So when black salve seems to work, it does so in a much less precise manner, with far more tissue destruction leading to severe scarring than a decent surgeon would ever allow. However, what about the other claim that it “draws out the cancer”? For instance, I have heard of black salve being used to treat breast cancer, cancerous lymph nodes, and sarcomas, all of which could be palpated or seen through the skin. A reader sent me an example of this a few days ago, and I decided I should discuss it. Be aware, however, that some of these pictures might be too disgusting for some readers; so don’t say you haven’t been warned. If you’re not up to the task of looking at these pictures, then don’t click on the links. It’s the story of a young woman named Lisa. Lisa now has stage IV melanoma, and her basic story is recounted here.

Basically, back in 2000, Lisa developed a mole that was eventually excised and found to be a stage I melanoma. Nearly nine years later, she noticed a lump under her arm, which turned out to be a lymph node with melanoma in it. She underwent an axillary dissection (removal of all the axillary lymph nodes) and was found to have only one out of 18 lymph nodes involved with tumor. She underwent radiation therapy, and the combination of radiation and surgery left her with a shoulder with limited range of motion. She also underwent a month-long course of adjuvant interferon (which is actually rather short). Then in February 2010, she was found to have tumors in her spleen and pelvis. It was at this point that an acupuncturist turned her on to the first of many “natural” cures for her cancer. I don’t know if this acupuncturist turned her on to black salve, but she discovered it, and wrote a blog post about using it. She also went on a clinical trial of ipilimumab, which was approved by the FDA in 2011 to treat advanced stage melanoma. So, as of early 2011, Lisa reported:

Currently my scans are mixed….some areas went away completely, other remained the same, and 2 got slightly larger. I decided to step up my “A” game and really start researching and doing whatever I had to in order to make this melanoma go away. If other people did it I could totally do it. And this, my friends, is what the remainder of my blog will be about.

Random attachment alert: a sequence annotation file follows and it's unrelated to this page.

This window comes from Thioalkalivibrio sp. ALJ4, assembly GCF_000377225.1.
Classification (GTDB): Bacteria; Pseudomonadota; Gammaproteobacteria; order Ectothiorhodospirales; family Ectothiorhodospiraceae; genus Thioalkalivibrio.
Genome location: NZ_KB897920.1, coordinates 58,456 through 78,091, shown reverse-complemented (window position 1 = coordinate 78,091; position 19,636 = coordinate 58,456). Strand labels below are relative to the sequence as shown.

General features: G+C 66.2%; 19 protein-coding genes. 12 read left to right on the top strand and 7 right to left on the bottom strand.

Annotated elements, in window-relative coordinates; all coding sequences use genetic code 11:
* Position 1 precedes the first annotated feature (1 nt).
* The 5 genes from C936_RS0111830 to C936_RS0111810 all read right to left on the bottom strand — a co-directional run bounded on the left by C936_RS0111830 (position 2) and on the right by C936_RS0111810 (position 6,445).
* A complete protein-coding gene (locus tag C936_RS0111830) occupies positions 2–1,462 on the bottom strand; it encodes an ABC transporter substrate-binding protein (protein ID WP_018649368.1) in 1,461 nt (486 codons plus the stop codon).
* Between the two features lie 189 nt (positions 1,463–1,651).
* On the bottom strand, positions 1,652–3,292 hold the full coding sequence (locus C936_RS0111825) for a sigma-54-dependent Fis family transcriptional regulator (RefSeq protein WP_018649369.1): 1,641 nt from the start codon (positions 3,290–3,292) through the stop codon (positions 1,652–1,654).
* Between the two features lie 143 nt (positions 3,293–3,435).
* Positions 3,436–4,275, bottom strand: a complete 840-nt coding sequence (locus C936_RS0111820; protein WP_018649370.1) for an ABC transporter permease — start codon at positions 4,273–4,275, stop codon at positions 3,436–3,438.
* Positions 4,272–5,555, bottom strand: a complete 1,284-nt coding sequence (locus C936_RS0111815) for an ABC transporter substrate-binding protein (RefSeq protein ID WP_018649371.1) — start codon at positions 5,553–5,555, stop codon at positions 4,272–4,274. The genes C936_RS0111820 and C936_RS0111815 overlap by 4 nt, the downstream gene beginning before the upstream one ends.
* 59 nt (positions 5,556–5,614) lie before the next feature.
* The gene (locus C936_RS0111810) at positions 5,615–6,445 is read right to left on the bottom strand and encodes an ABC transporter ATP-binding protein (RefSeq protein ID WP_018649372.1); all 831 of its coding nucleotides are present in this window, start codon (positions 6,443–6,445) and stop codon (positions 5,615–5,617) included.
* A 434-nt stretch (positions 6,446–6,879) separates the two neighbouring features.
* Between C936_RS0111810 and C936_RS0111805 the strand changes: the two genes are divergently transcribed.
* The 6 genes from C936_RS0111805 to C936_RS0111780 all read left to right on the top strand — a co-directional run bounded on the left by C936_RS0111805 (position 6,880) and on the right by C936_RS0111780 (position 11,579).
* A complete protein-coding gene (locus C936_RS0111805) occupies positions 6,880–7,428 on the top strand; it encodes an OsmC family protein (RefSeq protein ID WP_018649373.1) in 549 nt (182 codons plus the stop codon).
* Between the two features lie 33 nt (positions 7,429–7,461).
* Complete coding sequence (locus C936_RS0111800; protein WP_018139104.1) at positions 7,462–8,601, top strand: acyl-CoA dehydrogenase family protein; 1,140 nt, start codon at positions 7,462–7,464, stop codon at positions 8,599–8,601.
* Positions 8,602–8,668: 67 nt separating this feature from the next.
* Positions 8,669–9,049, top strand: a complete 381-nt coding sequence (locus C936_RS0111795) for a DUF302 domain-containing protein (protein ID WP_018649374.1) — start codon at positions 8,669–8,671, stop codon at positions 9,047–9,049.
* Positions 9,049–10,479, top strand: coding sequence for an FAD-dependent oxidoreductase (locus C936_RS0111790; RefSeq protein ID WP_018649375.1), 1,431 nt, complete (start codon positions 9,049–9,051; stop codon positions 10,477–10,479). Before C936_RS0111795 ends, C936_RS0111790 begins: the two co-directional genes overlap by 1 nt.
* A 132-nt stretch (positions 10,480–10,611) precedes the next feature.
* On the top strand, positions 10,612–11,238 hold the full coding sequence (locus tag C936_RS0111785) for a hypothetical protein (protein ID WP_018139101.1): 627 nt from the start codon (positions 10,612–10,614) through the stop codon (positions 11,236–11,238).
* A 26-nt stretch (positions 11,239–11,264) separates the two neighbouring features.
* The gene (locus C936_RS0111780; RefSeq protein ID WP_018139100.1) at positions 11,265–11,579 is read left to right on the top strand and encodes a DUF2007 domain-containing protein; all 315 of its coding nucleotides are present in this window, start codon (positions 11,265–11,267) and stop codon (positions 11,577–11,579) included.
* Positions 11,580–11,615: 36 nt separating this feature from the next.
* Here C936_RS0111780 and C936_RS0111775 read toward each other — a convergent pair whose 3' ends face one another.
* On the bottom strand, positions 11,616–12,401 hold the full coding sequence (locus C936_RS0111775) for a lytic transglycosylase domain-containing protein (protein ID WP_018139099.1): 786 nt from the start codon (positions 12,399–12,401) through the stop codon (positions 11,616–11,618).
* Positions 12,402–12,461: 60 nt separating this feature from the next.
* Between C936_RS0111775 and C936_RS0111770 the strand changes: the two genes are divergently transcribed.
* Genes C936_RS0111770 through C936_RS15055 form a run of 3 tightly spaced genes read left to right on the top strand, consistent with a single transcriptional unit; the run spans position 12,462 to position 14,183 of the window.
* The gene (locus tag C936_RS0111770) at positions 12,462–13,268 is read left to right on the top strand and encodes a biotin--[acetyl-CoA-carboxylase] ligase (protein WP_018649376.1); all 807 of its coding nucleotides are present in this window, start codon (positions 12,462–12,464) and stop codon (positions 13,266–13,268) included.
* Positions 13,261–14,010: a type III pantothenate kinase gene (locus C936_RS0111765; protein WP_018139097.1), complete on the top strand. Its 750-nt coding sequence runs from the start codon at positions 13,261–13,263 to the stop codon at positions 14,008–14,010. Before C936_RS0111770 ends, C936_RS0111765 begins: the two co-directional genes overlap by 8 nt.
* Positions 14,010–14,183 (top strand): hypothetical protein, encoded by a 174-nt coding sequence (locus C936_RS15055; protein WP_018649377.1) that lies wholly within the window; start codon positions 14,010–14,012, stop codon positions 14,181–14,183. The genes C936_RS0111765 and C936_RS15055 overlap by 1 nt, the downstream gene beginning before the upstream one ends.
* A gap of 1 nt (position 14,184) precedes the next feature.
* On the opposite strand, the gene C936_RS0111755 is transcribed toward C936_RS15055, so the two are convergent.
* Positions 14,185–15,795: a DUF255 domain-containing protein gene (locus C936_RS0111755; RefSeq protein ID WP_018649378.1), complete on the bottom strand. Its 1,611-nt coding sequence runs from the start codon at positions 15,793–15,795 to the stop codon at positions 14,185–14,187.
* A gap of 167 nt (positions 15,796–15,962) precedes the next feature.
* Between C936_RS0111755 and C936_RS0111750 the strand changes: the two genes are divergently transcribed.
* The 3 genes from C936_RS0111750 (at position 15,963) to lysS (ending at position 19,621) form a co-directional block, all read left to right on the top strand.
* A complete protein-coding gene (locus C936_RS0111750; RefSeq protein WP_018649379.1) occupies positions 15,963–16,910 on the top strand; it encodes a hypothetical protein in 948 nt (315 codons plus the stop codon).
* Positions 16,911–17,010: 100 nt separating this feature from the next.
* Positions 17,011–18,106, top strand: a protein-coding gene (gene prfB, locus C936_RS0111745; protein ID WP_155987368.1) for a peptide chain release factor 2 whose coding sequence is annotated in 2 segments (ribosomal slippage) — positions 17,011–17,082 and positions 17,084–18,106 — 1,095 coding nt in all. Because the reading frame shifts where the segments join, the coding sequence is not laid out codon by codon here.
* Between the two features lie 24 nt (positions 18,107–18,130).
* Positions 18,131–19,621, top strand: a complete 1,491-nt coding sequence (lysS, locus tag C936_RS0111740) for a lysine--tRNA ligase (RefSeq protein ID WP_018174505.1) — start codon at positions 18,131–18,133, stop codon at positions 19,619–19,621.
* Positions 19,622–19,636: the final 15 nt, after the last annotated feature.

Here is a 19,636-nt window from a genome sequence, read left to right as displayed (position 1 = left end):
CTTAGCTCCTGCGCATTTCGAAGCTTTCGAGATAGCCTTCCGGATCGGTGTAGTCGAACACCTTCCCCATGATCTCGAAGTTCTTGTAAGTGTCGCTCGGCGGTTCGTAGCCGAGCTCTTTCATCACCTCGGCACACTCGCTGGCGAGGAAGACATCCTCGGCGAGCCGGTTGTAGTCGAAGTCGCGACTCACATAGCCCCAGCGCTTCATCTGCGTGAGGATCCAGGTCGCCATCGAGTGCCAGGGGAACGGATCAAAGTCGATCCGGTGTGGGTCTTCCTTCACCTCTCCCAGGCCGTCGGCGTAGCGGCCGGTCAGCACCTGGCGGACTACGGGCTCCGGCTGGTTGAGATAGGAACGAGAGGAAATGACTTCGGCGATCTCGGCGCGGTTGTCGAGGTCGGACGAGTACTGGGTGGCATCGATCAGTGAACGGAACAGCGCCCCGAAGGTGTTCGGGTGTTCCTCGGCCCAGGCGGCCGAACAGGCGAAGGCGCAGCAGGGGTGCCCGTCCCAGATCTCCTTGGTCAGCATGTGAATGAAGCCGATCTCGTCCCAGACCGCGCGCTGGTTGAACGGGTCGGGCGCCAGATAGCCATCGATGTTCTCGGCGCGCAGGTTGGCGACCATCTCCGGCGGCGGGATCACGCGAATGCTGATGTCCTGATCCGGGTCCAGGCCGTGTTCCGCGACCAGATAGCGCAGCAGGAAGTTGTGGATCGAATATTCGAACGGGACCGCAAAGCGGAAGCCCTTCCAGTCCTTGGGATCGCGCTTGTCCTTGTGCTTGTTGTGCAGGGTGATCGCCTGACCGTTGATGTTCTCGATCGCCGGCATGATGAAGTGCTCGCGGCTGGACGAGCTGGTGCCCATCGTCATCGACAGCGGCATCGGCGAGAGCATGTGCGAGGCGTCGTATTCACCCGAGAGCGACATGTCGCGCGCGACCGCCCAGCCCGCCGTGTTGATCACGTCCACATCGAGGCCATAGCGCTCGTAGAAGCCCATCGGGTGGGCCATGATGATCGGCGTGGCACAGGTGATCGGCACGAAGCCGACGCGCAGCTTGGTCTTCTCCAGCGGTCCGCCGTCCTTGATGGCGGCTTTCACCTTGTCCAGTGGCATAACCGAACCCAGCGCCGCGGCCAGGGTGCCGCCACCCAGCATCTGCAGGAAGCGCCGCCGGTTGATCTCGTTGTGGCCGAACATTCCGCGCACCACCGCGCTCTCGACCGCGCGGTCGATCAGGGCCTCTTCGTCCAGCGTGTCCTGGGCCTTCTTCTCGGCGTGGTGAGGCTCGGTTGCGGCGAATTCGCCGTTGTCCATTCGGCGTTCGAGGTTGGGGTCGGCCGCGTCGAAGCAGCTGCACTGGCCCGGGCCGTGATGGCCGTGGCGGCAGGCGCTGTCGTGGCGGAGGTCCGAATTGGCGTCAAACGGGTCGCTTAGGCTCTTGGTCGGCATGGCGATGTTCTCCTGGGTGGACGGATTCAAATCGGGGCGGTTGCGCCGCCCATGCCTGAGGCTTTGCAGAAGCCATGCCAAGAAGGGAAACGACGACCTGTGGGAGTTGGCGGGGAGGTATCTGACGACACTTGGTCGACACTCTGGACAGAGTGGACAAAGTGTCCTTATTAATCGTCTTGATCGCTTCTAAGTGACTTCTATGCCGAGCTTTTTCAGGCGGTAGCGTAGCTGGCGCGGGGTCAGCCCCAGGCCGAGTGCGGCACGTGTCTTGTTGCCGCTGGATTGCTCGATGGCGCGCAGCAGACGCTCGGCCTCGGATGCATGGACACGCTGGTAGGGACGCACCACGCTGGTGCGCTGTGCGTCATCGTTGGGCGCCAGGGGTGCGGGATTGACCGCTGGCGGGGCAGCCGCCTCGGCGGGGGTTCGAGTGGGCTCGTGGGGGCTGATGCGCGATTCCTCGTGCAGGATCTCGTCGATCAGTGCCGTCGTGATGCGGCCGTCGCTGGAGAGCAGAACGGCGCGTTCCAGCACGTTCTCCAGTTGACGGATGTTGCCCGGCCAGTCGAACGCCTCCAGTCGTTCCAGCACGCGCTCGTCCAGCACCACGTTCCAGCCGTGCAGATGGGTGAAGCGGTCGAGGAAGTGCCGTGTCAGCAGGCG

So in May 2012, Lisa described her use of black salve. Basically, she had developed a tumor under left arm. (Her axillary dissection was on her right.) This tumor was consistent with melanoma in her lymph node. So she decided to try to draw out the tumor using black salve. As I said before, she published pictures, which don’t bother me (but, then, I’m a surgeon) but might be disturbing to some of you. Click on the link and scroll with care. These picture document the burning of the skin, which continued deeper and deeper, to the point where chunks of necrotic skin and lymph node were falling off of her. One picture in particular shows a large area of black, burnt eschar involving most of the skin under her arm. Eventually, as they often do for burns, the eschar started to lift leading to a raw, denuded area, which is, of course, how full thickness burns heal. The dead skin falls off, leaving the underlying tissue exposed, which then heals in from the inside out, both at the bottom and in from the edges of the incision. In essence, Lisa gave herself a big, disgusting, open wound. Even Lisa writes at one point that it was “nasty as hell” and “I don’t have to explain to you how painful this was.” Of that, I have no doubt.

Worse, the black salve failed to get rid of the tumor: